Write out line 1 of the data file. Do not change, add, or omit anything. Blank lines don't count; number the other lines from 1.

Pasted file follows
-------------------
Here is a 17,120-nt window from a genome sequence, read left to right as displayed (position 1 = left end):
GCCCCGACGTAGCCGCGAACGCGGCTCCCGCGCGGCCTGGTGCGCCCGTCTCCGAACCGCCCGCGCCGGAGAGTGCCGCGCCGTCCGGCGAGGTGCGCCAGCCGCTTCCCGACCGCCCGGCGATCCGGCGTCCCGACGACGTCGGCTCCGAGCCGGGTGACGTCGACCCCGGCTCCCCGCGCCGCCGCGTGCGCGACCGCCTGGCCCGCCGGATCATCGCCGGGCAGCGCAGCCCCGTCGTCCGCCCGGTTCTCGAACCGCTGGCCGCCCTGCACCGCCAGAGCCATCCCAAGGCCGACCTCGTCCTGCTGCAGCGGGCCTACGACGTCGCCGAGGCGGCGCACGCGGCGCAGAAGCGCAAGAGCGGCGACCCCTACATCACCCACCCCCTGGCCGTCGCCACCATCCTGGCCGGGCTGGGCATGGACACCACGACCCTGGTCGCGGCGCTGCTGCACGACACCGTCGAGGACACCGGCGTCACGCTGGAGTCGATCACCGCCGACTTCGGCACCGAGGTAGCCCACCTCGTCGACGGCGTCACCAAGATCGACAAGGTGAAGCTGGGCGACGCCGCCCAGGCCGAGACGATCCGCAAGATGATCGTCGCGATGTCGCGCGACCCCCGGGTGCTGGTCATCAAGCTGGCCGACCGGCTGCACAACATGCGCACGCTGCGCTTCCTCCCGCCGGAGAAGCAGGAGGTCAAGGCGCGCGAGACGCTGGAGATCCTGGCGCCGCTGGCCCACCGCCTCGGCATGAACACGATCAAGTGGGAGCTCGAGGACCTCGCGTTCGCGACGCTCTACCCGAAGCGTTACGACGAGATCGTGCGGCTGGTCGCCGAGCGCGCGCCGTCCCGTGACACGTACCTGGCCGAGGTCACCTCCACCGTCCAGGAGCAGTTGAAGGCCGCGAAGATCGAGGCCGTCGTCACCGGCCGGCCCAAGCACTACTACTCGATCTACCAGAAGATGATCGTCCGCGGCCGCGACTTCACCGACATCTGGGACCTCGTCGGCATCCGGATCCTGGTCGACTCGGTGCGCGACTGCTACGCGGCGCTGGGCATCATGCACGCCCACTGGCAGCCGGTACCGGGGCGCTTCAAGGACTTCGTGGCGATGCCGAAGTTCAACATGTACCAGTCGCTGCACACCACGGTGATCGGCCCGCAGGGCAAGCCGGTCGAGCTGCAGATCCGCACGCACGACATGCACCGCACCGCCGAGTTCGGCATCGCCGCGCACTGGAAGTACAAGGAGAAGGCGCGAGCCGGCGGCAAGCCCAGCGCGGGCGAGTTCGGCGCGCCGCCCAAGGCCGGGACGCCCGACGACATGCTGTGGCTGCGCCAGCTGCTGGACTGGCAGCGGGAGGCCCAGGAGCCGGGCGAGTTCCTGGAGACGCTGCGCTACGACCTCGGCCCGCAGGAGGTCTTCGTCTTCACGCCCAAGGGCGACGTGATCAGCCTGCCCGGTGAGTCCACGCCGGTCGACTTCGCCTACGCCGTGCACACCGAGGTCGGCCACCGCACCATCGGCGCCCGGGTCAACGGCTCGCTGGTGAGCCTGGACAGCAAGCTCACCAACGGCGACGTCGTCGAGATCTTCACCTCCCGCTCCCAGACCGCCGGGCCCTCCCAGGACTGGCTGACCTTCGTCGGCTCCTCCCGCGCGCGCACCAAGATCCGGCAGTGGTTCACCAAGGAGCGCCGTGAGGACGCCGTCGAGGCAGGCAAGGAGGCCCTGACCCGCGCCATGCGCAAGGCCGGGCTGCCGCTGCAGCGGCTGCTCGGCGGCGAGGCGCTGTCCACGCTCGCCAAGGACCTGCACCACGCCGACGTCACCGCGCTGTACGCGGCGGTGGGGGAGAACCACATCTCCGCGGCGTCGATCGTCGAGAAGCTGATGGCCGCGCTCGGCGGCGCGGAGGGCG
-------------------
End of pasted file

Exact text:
Here is a 17,120-nt window from a genome sequence, read left to right as displayed (position 1 = left end):